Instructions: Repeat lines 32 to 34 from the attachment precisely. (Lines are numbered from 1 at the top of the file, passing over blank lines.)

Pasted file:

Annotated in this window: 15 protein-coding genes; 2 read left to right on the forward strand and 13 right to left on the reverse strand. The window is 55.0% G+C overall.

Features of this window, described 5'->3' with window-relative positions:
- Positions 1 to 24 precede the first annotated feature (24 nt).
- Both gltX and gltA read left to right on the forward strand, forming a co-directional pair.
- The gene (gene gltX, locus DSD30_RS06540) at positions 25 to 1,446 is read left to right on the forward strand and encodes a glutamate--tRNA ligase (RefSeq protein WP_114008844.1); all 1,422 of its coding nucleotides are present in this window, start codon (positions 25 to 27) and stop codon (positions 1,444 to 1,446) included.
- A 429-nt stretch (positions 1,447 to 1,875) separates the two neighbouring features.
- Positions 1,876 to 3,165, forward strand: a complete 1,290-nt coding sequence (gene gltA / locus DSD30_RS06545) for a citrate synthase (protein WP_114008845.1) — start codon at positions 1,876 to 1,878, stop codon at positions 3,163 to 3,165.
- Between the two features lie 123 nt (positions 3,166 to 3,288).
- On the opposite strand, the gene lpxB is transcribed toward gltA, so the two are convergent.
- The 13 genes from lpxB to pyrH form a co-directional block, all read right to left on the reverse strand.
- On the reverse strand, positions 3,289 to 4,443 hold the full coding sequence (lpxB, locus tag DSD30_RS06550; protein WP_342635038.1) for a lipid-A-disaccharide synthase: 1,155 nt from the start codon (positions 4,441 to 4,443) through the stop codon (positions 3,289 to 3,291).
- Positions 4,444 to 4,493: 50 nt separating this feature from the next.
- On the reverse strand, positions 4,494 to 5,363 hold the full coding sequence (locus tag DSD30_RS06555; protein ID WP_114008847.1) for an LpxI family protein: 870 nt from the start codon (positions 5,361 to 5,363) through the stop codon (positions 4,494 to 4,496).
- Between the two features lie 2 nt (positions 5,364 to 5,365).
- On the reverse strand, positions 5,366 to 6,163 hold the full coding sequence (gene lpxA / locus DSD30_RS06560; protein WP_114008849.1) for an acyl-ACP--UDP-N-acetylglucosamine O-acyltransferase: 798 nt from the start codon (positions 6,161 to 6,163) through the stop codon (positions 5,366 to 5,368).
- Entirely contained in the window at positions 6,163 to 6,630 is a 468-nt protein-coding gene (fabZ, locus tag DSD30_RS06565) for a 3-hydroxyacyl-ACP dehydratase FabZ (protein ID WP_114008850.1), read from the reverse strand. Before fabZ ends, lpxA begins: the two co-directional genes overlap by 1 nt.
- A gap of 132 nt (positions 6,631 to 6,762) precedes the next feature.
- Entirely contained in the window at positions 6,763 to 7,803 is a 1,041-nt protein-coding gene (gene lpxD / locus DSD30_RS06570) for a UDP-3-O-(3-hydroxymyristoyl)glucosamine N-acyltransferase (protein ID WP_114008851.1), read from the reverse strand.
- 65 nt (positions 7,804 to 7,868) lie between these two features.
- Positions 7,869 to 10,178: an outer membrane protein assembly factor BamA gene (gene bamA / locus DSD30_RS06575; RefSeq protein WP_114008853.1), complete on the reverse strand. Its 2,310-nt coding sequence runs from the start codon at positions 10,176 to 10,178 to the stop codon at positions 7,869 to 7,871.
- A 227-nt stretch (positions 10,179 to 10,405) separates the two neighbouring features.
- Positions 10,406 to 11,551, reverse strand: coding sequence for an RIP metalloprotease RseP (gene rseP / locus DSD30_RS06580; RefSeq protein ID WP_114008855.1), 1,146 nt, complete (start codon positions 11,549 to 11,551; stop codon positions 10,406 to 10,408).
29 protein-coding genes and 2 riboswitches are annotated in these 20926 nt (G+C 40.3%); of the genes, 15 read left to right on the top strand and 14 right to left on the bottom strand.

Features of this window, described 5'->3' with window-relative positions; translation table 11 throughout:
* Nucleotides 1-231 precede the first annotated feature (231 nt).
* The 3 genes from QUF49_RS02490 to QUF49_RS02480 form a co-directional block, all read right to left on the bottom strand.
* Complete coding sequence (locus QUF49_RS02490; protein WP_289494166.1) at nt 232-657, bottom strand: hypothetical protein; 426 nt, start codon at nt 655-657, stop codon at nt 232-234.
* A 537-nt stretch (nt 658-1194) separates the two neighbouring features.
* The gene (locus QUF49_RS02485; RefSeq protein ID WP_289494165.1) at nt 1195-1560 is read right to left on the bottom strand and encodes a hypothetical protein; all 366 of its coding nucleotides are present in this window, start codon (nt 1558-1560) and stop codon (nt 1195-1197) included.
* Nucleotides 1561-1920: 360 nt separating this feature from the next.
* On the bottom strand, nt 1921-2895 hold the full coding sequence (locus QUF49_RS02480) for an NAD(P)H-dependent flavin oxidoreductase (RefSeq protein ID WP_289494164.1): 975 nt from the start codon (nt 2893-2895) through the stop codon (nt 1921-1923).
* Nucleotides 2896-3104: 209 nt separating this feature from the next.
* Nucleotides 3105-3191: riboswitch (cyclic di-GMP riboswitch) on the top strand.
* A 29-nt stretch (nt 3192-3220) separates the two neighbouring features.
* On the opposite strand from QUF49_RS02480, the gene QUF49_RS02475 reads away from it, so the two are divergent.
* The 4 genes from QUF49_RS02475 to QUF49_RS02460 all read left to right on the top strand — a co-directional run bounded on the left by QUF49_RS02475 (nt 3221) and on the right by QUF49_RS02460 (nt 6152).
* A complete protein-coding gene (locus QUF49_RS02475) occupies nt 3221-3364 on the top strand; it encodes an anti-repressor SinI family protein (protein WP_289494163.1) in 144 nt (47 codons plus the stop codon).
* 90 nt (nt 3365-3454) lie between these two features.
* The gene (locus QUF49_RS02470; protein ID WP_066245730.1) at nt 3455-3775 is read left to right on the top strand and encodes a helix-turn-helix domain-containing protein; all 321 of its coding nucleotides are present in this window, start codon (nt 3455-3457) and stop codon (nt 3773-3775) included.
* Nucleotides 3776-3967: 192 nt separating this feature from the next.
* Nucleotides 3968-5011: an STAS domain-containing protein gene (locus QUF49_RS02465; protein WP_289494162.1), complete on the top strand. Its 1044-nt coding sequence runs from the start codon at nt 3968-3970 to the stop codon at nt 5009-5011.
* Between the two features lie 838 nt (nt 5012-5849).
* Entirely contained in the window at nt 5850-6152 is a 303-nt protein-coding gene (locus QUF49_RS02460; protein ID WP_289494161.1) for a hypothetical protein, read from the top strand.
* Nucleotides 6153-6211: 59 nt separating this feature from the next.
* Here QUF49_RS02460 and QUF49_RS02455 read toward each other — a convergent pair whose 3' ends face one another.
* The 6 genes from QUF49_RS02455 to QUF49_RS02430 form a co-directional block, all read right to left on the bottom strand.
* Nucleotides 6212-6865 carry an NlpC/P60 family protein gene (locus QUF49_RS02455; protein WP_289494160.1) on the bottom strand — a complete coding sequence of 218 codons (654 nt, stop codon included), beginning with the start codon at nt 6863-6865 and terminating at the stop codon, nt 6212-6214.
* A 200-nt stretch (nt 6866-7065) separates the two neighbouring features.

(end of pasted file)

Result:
* Nucleotides 2896-3104: 209 nt separating this feature from the next.
* Nucleotides 3105-3191: riboswitch (cyclic di-GMP riboswitch) on the top strand.
* A 29-nt stretch (nt 3192-3220) separates the two neighbouring features.